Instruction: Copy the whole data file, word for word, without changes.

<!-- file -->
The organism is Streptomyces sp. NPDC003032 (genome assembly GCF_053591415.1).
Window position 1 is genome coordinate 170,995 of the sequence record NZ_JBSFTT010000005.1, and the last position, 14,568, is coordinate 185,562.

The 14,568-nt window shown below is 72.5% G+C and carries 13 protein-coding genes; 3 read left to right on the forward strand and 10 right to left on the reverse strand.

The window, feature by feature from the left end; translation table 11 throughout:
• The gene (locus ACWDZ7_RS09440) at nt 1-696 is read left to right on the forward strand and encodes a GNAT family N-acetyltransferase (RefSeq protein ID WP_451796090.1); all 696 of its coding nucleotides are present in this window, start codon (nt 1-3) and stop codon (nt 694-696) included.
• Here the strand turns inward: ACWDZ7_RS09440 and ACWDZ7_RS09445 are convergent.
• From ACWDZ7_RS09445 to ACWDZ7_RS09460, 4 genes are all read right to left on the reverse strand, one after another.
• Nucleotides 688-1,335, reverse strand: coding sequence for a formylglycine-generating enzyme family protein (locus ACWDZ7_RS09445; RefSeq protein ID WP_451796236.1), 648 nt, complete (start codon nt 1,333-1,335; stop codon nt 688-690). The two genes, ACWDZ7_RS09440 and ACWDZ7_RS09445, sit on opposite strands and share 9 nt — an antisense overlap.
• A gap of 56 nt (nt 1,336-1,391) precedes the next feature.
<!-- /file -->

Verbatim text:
The organism is Streptomyces sp. NPDC003032 (genome assembly GCF_053591415.1).
Window position 1 is genome coordinate 170,995 of the sequence record NZ_JBSFTT010000005.1, and the last position, 14,568, is coordinate 185,562.

The 14,568-nt window shown below is 72.5% G+C and carries 13 protein-coding genes; 3 read left to right on the forward strand and 10 right to left on the reverse strand.

The window, feature by feature from the left end; translation table 11 throughout:
• The gene (locus ACWDZ7_RS09440) at nt 1-696 is read left to right on the forward strand and encodes a GNAT family N-acetyltransferase (RefSeq protein ID WP_451796090.1); all 696 of its coding nucleotides are present in this window, start codon (nt 1-3) and stop codon (nt 694-696) included.
• Here the strand turns inward: ACWDZ7_RS09440 and ACWDZ7_RS09445 are convergent.
• From ACWDZ7_RS09445 to ACWDZ7_RS09460, 4 genes are all read right to left on the reverse strand, one after another.
• Nucleotides 688-1,335, reverse strand: coding sequence for a formylglycine-generating enzyme family protein (locus ACWDZ7_RS09445; RefSeq protein ID WP_451796236.1), 648 nt, complete (start codon nt 1,333-1,335; stop codon nt 688-690). The two genes, ACWDZ7_RS09440 and ACWDZ7_RS09445, sit on opposite strands and share 9 nt — an antisense overlap.
• A gap of 56 nt (nt 1,336-1,391) precedes the next feature.